30 pages 1 hour read



Nonfiction | Essay / Speech | Adult | BCE

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The Nature of Virtue

Meno, a young and ambitious member of Thessaly’s ruling class, visits Socrates in Athens to hear his views on virtue. As a student of the Sophist philosopher Gorgias, Meno believes that virtue and leadership are synonymous in men, and that women, children, the elderly, and the enslaved have different types of virtue.

Socrates tries to suggest that virtue is essentially the same in all humans, in much the way that “health, and size, and strength” are, in essence, basically the same in each of us (5). Meno concedes that virtue has many attributes, including bravery, wisdom, moderation, and others, but his focus is on the manly virtues of leadership. Meno is born to rule, and he will see action as a ranking officer in an upcoming battle.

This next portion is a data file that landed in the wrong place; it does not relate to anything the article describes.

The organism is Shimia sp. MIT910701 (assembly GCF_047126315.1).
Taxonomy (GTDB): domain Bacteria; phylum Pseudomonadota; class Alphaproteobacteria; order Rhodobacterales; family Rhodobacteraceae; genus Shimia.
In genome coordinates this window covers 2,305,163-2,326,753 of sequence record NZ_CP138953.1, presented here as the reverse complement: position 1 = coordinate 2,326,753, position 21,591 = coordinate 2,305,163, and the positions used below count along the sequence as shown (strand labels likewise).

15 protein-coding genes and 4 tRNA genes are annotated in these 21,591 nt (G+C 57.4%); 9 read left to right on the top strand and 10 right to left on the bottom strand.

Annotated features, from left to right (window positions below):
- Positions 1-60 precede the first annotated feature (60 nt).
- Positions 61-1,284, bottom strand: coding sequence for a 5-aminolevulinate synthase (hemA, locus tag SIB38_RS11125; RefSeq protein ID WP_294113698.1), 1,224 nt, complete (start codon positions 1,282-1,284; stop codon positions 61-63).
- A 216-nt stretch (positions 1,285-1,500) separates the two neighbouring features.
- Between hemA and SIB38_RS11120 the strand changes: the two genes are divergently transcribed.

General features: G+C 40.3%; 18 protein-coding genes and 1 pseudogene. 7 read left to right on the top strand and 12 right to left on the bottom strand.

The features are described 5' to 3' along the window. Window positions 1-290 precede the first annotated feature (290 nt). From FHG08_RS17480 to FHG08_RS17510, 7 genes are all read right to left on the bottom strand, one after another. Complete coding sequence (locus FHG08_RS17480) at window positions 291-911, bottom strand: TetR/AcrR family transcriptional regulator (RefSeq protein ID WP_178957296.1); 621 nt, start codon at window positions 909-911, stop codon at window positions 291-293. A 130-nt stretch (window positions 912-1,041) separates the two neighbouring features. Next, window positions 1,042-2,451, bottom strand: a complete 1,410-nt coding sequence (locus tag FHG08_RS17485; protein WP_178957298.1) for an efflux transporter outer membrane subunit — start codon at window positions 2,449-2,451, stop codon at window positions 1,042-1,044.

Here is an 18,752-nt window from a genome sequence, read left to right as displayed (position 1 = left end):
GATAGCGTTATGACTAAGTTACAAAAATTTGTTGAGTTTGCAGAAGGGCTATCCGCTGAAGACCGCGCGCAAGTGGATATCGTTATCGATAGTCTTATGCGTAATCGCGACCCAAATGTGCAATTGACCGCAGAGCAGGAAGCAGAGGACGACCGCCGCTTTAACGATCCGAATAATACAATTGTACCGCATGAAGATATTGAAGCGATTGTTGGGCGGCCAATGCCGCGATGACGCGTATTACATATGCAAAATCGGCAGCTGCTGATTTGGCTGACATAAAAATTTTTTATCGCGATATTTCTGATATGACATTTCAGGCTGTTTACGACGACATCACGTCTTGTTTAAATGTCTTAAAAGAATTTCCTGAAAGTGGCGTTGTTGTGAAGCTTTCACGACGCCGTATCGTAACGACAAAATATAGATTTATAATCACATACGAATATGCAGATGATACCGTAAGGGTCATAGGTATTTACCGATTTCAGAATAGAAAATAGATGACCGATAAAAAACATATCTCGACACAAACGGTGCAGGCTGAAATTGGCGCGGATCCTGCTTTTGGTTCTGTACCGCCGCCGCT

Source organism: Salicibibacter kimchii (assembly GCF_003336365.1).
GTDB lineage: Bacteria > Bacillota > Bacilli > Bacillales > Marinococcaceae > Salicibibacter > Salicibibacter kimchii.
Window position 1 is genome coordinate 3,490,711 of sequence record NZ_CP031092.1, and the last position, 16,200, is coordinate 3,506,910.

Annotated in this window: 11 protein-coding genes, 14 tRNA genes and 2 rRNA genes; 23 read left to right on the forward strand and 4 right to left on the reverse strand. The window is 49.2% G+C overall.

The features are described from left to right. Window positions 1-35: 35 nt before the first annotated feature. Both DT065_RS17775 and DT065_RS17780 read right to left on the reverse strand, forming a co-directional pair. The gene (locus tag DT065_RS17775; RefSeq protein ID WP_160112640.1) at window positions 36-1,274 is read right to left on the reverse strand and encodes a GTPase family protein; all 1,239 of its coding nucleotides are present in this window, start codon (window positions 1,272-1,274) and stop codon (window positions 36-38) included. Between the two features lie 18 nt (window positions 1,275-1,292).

Socrates proposes that virtue’s many qualities point to an underlying fundamental that characterizes all instances of virtue. To Meno’s claim that “justice is virtue” (7), Socrates cites the example of someone who insists that an attribute of shapes, roundness, is form. Instead, roundness is a form, and there are others. Likewise, it’s incorrect to say that “whiteness is colour” (9), but it’s correct to assert that whiteness is an example of a color.